Travel blog

Hawaiian Customs: 10 Dos and Don’ts for Visiting Hawaii



 

It’s 85 degrees, the sun is shining, and the ocean breeze carries just a hint of coconut-scented sunscreen. It’s true that there’s never a bad day in paradise, but that doesn’t mean a slip up in etiquette or a misstep in planning can’t cloud what would otherwise be the perfect trip. However, with these 10 dos and don’ts, you’ll be well on your way to understanding the local culture, and ensuring the Hawaiian vacation of a lifetime.




Read More

Topics: Hawaii, Travel Tips


What To Do In One Day At Bryce Canyon




Bryce Canyon National Park in southern Utah is most famous for its unique rock formations known as hoodoos. The park is home to the world’s largest concentration of hoodoos, which rise high up into the air like totem poles in vivid red, orange, and amber. The park also boasts spectacular natural amphitheaters and bowls, pine forests, high plateaus, and deep valleys. Anywhere youlook in Bryce Canyon is uniquely beautiful, and you can look forward a new jaw-dropping vista at every turn. People often spend just a day or two in Bryce Canyon as part of a trip to multiple national parks, if you plan out your stay—that’s plenty.




Read More

Topics: Americas, US National Parks


How Mount Rushmore Was Constructed




Deep in South Dakota’s Black Hills, surrounded by endless miles of nature, four great American leaders are carved into the broad granite side of a sun-baked mountain. The four presidents on the striking Mount Rushmore National Monument are George Washington, Thomas Jefferson, Theodore Roosevelt, and Abraham Lincoln. These massive, silent beacons are visited by over 2 million guests annually. The monument took a team of over 400 workers more 14 years to build, and is considered “an accomplishment born, planned, and created in the minds and by the hands of Americans for Americans.”




Read More

Topics: US National Parks


Alaska's Old Red Light District: Ketchikan, Alaska




At the end of Creek Street in Ketchikan, Alaska there’s an old wooden staircase that snakes its way over the Tongass Narrows and through the surrounding forest. Known as “Married Man’s Trail,” this is what remains of a muddy path along the Ketchikan Creek that once provided discretion for men visiting the city’s numerous brothels. Today, this historic street, which is actually a stilt-mounted boardwalk, offers visitors a unique and interesting look into the tawdry past of a much wilder, Prohibition-era Alaska.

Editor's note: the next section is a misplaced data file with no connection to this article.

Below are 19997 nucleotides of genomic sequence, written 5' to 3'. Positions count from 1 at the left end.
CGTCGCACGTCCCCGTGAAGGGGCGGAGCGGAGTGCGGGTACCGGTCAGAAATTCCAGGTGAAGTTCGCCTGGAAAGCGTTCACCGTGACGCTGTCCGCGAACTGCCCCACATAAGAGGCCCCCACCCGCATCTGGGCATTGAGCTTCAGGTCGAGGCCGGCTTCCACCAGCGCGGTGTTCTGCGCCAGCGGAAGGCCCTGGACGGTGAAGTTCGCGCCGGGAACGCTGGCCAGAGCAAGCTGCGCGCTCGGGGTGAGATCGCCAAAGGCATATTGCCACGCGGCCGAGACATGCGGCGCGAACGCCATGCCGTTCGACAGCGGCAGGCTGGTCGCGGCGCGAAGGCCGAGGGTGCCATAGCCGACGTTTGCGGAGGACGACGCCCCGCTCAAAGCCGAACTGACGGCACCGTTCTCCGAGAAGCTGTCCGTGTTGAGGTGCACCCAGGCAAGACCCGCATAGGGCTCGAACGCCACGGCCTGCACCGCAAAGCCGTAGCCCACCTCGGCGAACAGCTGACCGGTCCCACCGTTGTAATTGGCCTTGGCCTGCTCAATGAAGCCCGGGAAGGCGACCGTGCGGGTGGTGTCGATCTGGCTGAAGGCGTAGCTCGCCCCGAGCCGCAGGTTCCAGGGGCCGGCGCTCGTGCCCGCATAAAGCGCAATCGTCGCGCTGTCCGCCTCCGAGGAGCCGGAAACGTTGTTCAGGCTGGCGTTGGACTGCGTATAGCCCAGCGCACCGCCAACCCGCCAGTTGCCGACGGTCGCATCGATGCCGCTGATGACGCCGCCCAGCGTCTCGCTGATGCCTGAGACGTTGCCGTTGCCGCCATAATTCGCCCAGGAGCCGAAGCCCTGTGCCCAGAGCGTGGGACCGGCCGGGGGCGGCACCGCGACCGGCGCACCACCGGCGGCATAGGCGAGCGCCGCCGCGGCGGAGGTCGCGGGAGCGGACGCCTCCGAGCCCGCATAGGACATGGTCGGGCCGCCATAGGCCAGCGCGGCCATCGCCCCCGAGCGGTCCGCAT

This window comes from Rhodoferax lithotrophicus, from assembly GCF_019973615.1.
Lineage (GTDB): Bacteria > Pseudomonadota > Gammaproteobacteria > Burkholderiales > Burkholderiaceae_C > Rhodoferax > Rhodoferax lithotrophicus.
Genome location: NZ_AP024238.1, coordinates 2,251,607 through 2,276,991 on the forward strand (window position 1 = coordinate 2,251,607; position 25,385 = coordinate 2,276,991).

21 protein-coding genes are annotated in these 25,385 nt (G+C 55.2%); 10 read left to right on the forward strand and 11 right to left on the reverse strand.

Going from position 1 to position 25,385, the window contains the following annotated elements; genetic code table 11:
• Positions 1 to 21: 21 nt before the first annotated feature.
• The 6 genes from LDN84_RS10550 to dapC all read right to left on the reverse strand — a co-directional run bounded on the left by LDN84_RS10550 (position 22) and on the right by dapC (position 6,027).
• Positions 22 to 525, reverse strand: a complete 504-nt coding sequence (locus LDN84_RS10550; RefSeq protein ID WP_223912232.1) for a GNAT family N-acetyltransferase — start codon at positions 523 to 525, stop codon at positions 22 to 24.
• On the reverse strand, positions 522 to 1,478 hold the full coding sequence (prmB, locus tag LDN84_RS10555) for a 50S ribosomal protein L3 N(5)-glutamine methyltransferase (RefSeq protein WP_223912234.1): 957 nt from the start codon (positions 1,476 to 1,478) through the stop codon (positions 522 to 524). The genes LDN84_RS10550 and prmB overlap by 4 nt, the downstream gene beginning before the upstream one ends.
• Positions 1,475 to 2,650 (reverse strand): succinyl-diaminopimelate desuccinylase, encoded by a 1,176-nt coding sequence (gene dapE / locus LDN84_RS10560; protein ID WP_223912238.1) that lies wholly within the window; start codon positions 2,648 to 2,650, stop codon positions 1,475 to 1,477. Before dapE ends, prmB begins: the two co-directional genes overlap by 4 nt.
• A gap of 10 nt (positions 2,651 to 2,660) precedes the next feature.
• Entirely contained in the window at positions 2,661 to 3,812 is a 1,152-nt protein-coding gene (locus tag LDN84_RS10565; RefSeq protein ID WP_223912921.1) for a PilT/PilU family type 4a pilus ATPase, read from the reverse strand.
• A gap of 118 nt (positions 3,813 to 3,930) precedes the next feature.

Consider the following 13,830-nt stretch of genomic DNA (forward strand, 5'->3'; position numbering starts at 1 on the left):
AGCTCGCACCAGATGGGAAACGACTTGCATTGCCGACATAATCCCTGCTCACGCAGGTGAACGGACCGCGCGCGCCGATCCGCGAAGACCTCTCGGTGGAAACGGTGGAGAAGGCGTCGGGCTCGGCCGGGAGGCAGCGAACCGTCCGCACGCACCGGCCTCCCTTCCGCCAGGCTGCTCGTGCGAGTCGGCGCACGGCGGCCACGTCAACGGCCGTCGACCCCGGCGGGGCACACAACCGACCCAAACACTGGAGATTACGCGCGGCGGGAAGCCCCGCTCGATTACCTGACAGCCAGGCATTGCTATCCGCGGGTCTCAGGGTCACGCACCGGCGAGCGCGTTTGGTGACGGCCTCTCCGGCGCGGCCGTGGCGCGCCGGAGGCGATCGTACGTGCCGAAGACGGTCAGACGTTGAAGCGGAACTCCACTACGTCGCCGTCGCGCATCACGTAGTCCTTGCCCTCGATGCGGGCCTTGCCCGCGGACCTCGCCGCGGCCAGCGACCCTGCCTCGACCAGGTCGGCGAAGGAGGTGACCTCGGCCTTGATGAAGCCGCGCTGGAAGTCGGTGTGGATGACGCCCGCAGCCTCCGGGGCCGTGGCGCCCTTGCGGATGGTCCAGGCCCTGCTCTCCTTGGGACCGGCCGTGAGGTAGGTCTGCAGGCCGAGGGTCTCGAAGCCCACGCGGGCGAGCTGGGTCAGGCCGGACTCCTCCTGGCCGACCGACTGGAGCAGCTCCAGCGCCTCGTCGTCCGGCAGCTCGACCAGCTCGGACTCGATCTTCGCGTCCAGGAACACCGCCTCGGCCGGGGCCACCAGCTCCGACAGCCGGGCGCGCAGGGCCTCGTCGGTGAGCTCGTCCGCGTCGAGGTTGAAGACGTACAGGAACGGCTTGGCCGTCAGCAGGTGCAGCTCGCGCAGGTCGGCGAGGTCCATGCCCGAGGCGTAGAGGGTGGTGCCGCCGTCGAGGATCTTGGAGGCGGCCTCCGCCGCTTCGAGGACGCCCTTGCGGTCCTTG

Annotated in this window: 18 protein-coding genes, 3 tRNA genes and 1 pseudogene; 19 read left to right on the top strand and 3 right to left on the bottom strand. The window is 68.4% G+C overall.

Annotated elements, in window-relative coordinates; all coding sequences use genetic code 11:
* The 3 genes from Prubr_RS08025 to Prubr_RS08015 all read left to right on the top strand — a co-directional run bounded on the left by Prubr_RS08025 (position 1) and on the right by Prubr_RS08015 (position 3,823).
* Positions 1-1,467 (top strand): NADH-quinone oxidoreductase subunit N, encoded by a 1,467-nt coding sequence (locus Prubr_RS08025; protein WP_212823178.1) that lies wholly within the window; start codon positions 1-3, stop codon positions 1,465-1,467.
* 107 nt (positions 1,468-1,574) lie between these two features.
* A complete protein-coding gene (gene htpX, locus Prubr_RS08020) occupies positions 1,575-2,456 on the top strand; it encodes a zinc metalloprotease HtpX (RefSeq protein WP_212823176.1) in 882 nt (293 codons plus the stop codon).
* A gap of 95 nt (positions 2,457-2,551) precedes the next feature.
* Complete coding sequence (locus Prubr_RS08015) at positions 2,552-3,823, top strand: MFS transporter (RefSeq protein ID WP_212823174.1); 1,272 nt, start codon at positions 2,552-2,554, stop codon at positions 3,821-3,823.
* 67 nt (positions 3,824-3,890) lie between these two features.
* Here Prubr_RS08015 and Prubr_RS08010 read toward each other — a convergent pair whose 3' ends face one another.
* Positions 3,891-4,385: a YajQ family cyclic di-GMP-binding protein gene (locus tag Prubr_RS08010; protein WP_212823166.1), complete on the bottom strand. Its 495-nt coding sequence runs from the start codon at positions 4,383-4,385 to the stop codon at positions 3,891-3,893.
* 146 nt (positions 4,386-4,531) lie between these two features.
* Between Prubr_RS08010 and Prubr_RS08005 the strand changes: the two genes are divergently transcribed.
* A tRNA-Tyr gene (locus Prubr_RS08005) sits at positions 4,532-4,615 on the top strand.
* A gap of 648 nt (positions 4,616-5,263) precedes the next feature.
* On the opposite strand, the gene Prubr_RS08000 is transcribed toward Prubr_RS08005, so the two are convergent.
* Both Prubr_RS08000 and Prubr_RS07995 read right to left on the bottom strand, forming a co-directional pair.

Read More

Topics: Alaska


Travel Quotes to Satiate Your Wanderlust



The only thing better than traveling is reminiscing about an amazing trip. We can always flip through our own photo albums, but it’s fun to hear about the experiences others. Part of what makes travel so special is experiencing new places and cultures. Lucky for us, there are several incredible quotes highlighting the value of travel.




Read More

Topics: Senior Travel, Solo Travel


Christmas in Hawaii: Holiday Traditions in the Sun




Since ancient times, rituals and merrymaking help us warm the chill of the holiday season with our closest family and friends. But have you ever wondered how the holidays are celebrated in tropical climates? Most of us associate Christmas and Hanukkah with a roaring fire and a thick blanket of snow. In places like Hawaii, people find the Christmas spirit as easily on the beach as mainlanders do gathered around the hearth. Here are some of the unique traditions celebrated during the holidays in the Hawaiian Islands.




Read More

Topics: Hawaii


Best Barbecue Regions of the US



Smoky, savory, juicy, and delicious, barbecue is arguably Americas greatest culinary tradition. Unlike grilling, which involves quick, high heat cooking, proper barbecue must be done low and slow. Cooked over a wood fire whose flavorful smoke permeates the meat, the art of barbecue creates some of the tastiest food in the world. Barbecue regions have their own distinct styles with signature flavor profiles, sauces, cuts of meat, and iconic restaurants.




Read More

Topics: Americas


The Best Newport Mansions



Newport, Rhode Island was the summer playground of the rich and powerful during America’s Gilded Age around the turn of the 20th century. During that time, American commerce experienced an unprecedented boom. Railroad, banking, oil, steel, and mining tycoons earned massive fortunes and spent lavishly on their image and lifestyles. They wanted to show off on their way to becoming American royalty—and nowhere was showier than at their Newport mansions.




Read More

Topics: Americas


Historic Sites of the Blues Highway



Running parallel to the Mississippi for nearly 1,400 miles from Minnesota down to the Gulf of Mexico, Highway 61 is one of America’s iconic roads. Particularly the final stretch from Memphis to New Orleans known as the Blues Highway. Countless blues musicians traveled the Blues Highway in the early and mid-20th century. This is where the blues was born, and it is full of can’t-miss stops for blues lovers.  The land that gave us Muddy Waters, B.B. King, and Robert Johnson is rich with culture and filled with music.  Visiting the historic sites of the Blues Highway that explore this musical past are an unforgettable experience.




Read More

Topics: Americas


Up, Up and Away: Tips and Facts for the Albuquerque Balloon Fiesta



As opening day approaches, Balloon Fiesta Park becomes a boomtown. It buzzes with the sound of trucks and people rushing to prepare the site of one of Albuquerque’s premiere events. In this makeshift city, experienced workers and volunteers alike must come together to set up booths and facilities in anticipation of 900,000 guests. Since 1972, visitors have flocked to New Mexico each year to gaze upward and be awed by the magnificence of hundreds of hot air balloons.




Read More

Topics: Americas, Balloon Fiesta